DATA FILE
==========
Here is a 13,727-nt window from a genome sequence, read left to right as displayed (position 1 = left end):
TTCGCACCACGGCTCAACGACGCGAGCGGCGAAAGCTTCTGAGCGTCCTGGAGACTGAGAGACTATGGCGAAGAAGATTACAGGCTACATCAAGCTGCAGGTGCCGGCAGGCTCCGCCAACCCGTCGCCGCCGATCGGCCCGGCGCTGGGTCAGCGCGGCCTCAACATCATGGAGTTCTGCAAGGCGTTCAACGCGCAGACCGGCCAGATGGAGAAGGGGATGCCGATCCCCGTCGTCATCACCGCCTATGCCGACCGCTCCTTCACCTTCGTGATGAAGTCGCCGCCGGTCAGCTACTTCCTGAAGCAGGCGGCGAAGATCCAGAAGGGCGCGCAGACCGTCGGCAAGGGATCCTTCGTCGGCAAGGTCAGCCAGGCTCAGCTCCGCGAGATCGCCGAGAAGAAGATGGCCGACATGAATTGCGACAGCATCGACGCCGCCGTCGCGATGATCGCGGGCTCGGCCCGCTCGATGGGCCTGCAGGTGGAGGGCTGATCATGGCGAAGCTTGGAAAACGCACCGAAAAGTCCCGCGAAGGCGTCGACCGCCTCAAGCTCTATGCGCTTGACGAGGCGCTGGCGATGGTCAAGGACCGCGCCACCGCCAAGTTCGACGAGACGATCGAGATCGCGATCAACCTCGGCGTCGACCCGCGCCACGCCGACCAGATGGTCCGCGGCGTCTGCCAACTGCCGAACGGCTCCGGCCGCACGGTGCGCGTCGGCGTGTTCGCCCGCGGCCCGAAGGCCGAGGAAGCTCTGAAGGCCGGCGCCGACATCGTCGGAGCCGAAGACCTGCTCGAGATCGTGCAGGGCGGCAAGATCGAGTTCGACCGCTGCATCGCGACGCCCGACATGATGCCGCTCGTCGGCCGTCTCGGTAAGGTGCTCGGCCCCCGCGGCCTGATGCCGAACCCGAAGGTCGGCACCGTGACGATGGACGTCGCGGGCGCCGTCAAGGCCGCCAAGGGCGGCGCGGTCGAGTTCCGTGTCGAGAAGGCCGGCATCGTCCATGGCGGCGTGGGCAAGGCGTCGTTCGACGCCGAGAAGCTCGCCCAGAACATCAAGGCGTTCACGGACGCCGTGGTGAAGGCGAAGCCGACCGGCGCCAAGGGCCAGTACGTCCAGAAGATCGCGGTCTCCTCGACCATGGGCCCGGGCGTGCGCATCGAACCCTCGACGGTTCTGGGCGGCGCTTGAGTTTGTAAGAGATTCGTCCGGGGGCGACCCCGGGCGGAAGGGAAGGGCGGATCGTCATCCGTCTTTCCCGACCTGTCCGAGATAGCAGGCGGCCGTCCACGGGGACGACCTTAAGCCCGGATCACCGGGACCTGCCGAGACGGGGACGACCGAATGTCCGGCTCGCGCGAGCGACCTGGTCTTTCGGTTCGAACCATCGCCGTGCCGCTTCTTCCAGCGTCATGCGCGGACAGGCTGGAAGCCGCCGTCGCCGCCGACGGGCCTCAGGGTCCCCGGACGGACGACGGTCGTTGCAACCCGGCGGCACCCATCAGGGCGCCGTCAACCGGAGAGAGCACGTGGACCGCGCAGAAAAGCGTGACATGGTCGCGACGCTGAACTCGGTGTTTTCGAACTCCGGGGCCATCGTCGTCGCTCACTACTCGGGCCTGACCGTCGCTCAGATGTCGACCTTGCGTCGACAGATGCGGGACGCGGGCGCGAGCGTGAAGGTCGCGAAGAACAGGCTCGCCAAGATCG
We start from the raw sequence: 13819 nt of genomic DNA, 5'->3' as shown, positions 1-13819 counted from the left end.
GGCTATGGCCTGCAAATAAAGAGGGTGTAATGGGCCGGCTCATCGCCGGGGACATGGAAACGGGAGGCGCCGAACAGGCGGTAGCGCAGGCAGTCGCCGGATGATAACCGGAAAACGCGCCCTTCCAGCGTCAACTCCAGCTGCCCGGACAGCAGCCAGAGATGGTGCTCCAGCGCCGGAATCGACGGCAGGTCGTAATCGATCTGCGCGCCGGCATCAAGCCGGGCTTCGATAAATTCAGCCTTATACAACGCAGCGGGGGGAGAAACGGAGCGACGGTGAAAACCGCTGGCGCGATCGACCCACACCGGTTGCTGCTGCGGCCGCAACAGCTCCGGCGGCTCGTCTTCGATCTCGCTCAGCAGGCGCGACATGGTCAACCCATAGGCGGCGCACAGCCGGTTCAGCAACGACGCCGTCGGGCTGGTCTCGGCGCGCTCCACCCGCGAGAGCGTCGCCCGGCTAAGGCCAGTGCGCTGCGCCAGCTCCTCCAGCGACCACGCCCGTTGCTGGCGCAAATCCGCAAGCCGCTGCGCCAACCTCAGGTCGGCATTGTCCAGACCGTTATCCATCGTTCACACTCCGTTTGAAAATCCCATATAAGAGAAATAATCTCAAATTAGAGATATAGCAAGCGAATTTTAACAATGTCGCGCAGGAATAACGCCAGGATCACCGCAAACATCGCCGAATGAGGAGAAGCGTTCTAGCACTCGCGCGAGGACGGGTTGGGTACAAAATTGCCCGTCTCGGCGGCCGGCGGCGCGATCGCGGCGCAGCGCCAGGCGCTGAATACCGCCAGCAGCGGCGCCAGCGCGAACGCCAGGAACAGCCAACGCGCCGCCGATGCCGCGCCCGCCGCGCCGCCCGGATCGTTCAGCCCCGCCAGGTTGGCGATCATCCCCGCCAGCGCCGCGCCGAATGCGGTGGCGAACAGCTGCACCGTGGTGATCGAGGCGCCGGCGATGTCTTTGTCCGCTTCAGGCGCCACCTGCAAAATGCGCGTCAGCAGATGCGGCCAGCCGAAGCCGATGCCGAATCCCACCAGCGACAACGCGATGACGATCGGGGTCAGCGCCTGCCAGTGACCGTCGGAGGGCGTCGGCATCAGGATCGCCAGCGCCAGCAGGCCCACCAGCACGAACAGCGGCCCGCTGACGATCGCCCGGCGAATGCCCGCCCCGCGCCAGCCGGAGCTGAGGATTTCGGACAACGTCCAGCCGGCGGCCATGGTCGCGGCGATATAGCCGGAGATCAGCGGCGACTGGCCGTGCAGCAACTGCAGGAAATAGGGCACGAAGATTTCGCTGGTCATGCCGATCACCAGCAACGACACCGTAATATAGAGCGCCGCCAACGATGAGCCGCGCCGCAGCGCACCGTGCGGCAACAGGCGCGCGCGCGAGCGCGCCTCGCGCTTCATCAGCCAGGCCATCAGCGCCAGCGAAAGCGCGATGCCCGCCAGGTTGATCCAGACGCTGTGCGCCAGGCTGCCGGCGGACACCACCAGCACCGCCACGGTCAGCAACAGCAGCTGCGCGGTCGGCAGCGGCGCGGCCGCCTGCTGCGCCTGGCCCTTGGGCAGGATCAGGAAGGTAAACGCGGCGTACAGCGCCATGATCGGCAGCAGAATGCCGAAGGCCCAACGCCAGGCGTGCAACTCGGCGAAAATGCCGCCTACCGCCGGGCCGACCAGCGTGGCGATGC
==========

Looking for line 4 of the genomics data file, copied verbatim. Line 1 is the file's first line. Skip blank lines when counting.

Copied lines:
GGCTATGGCCTGCAAATAAAGAGGGTGTAATGGGCCGGCTCATCGCCGGGGACATGGAAACGGGAGGCGCCGAACAGGCGGTAGCGCAGGCAGTCGCCGGATGATAACCGGAAAACGCGCCCTTCCAGCGTCAACTCCAGCTGCCCGGACAGCAGCCAGAGATGGTGCTCCAGCGCCGGAATCGACGGCAGGTCGTAATCGATCTGCGCGCCGGCATCAAGCCGGGCTTCGATAAATTCAGCCTTATACAACGCAGCGGGGGGAGAAACGGAGCGACGGTGAAAACCGCTGGCGCGATCGACCCACACCGGTTGCTGCTGCGGCCGCAACAGCTCCGGCGGCTCGTCTTCGATCTCGCTCAGCAGGCGCGACATGGTCAACCCATAGGCGGCGCACAGCCGGTTCAGCAACGACGCCGTCGGGCTGGTCTCGGCGCGCTCCACCCGCGAGAGCGTCGCCCGGCTAAGGCCAGTGCGCTGCGCCAGCTCCTCCAGCGACCACGCCCGTTGCTGGCGCAAATCCGCAAGCCGCTGCGCCAACCTCAGGTCGGCATTGTCCAGACCGTTATCCATCGTTCACACTCCGTTTGAAAATCCCATATAAGAGAAATAATCTCAAATTAGAGATATAGCAAGCGAATTTTAACAATGTCGCGCAGGAATAACGCCAGGATCACCGCAAACATCGCCGAATGAGGAGAAGCGTTCTAGCACTCGCGCGAGGACGGGTTGGGTACAAAATTGCCCGTCTCGGCGGCCGGCGGCGCGATCGCGGCGCAGCGCCAGGCGCTGAATACCGCCAGCAGCGGCGCCAGCGCGAACGCCAGGAACAGCCAACGCGCCGCCGATGCCGCGCCCGCCGCGCCGCCCGGATCGTTCAGCCCCGCCAGGTTGGCGATCATCCCCGCCAGCGCCGCGCCGAATGCGGTGGCGAACAGCTGCACCGTGGTGATCGAGGCGCCGGCGATGTCTTTGTCCGCTTCAGGCGCCACCTGCAAAATGCGCGTCAGCAGATGCGGCCAGCCGAAGCCGATGCCGAATCCCACCAGCGACAACGCGATGACGATCGGGGTCAGCGCCTGCCAGTGACCGTCGGAGGGCGTCGGCATCAGGATCGCCAGCGCCAGCAGGCCCACCAGCACGAACAGCGGCCCGCTGACGATCGCCCGGCGAATGCCCGCCCCGCGCCAGCCGGAGCTGAGGATTTCGGACAACGTCCAGCCGGCGGCCATGGTCGCGGCGATATAGCCGGAGATCAGCGGCGACTGGCCGTGCAGCAACTGCAGGAAATAGGGCACGAAGATTTCGCTGGTCATGCCGATCACCAGCAACGACACCGTAATATAGAGCGCCGCCAACGATGAGCCGCGCCGCAGCGCACCGTGCGGCAACAGGCGCGCGCGCGAGCGCGCCTCGCGCTTCATCAGCCAGGCCATCAGCGCCAGCGAAAGCGCGATGCCCGCCAGGTTGATCCAGACGCTGTGCGCCAGGCTGCCGGCGGACACCACCAGCACCGCCACGGTCAGCAACAGCAGCTGCGCGGTCGGCAGCGGCGCGGCCGCCTGCTGCGCCTGGCCCTTGGGCAGGATCAGGAAGGTAAACGCGGCGTACAGCGCCATGATCGGCAGCAGAATGCCGAAGGCCCAACGCCAGGCGTGCAACTCGGCGAAAATGCCGCCTACCGCCGGGCCGACCAGCGTGGCGATGC